Another good article from the good folks at the Positive Coaching Alliance (PCA). I think these recommendations are fantastic. I have been sharing the ‘get down on their level physically’ in my clinics. I’m not sure about the recommendation to hold their heads, though. I would be careful about that one. I’d also add that the coach should work hard to learn the players’ names as soon as possible. It makes a difference when a coach refers to the child by name as opposed to ‘buddy’ or ‘little guy’.
Sports specialization in youth sports is a hot topic. I came across an article in USA Today’s High School Sports section highlighting that 30 of the 32 first round picks in the last week’s NFL draft played multiple sports in high school. While reading the article, there were links to two others on the subject. One that presented the data from an NCAA survey of over 21,000 Division I, II, and III athletes. The other presented results from research that indicated that single sport athletes were twice as likely to suffer a lower-body injury than multi-sport athletes. What does the Hustle & Attitude philosophy say about the subject.
What do Hustle & Attitude parents and coaches do with respect to sports specialization?
Recall that the Hustle & Attitude (H&A) philosophy is a youth recreational sports philosophy. This implies that it is not conducive to sports specialization in that the typical specialization scenario – at least in the team sports like baseball, basketball, soccer, lacrosse, etc. – is that the child plays for the local (often school-affiliated) team in season and then for a travel or select team in the off-season. This often makes for a year-round commitment to the sport. [As an aside, my friend’s son – and his family – have worked hard to play school and select soccer and school and select baseball leading up to and all through high school. In a sense, he ‘specialized’ in two sports!] Given the typical scenario, H&A parents and coaches wouldn’t have the choice about specialization because they would be involved in rec leagues.
In light of the benefits of playing multiple sports espoused in the “Few Surprises” article:
- Less potential for burnout
- Accumulating cross sport skills, and
- Reducing overuse injuries – think pitchers in baseball, see John Smoltz’s recommendation – or injuries at all as the University of Wisconsin School of Medicine and Public Health study indicates)
It would seem playing in rec leagues (or finding corresponding in-season and off-season sports like my friend’s son did) would be recommended. [Although, truth in advertising, my friend’s son did have Tommy John surgery to repair his elbow during his junior year at the age of 17.] The core of the H&A philosophy is to provide positive youth recreational sports experiences for our children. Although many H&A families wouldn’t be faced with the question because their child wouldn’t be playing on a travel or select team, I could see, and indeed have seen, children and families that have had positive experiences while specializing in one sport. [To close these parenthetical asides about my friend and his son; I don’t think he or his parents regret ‘specializing’ in soccer and baseball for the last 6-7 years, even considering the Tommy John surgery.]
So long as the child is having a positive experience, perhaps specialization is OK. However, my personal belief is that playing more sports is beneficial to the development of our kids.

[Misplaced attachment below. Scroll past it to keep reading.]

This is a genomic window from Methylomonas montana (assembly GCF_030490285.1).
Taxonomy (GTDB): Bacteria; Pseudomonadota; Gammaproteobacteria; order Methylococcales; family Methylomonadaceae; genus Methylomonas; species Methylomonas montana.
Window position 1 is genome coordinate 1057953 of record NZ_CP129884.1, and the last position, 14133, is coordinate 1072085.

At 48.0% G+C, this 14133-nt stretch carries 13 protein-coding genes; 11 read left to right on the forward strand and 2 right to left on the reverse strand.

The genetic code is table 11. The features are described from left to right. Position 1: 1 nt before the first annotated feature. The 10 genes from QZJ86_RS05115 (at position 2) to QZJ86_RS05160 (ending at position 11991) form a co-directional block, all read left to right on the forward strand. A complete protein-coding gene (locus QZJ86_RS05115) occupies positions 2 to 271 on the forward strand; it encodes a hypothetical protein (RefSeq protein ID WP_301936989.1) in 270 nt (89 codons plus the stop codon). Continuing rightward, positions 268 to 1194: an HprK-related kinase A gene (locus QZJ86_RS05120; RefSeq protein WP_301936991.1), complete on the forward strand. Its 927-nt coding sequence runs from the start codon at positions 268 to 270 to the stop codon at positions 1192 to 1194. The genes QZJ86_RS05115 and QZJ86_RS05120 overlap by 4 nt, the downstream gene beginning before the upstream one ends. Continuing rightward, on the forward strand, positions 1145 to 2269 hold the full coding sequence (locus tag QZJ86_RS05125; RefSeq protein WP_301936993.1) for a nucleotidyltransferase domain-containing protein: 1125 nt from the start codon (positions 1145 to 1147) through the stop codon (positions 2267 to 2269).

I need to get on a little rant here (anyone remember Dennis Miller’s show on HBO?)…
We need to stop using college and professional football players as our examples of why kids don’t need to specialize in sports in order to succeed (where the general public definition of success is getting a scholarship). The USA Today articles highlight the NFL draft picks and how Ohio State football coach Urban Meyer has repeatedly said he only recruits multi-sport athletes. Well, duh! It should not come as a surprise to anyone that college-level football players played multiple sports in high school. To make it to the collegiate level in football, the young men were obviously very athletic. Unlike the sports I mentioned above in the specialization scenarios, there is no travel or select football. I know, I know, if you’re reading this in Texas or Alabama, you’re thinking “There ain’t no offseason for football, yankee!” First of all, I apologize for the gross generalization of how folks from Texas or Alabama talk. Also, I’m from Arizona and a Red Sox fan, so I’m not a Yankee. Anyway, I agree there are spring drills, and 7-on-7 and passing leagues in the spring/summer. However, think about it; even with the offseason football activities, there is ample time for these high-caliber athletes to play other sports competitively. As the data in the USA Today article indicates, track and field and basketball are high on the list of sports football players also play. And based on my high school experience and watching my boys’ classmates, I would suggest wrestling is also a natural sport that football players gravitate towards as it is very complimentary of the skills, strength, and endurance required in football.
Let’s stop touting football players as our example of why children shouldn’t specialize in a single sport. The general concern is not that football players specialize – again, they kind of can’t – it’s the travel and select baseball, basketball, soccer, and lacrosse leagues that offer our kids the opportunity (challenge?) to play one sport year round. I appreciate the message. I agree that children shouldn’t feel the need to specialize – certainly before high school. However, we need examples of baseball, basketball, and/or soccer players who benefited from playing multiple sports. Stop with the football examples.
Country singer Kenny Chesney is a big football fan. You may have seen him hanging with Peyton Manning (see the picture of Manning giving Chesney a Country Music Award last November).
And that’s him getting a hug from New England Patriots owner Robert Kraft in the Patriots box during Super Bowl XLI. He reflected his love for the game in song with ‘Boys of Fall’ (written by Casey Beathard and Dave Turnbull) off his Hemingway’s Whiskey album released in 2010 (here’s the story behind the song and the video). His latest album Cosmic Hallelujah includes a touching song that pays tribute to coaches – one Chesney cowrote with Beathard. Here are the lyrics: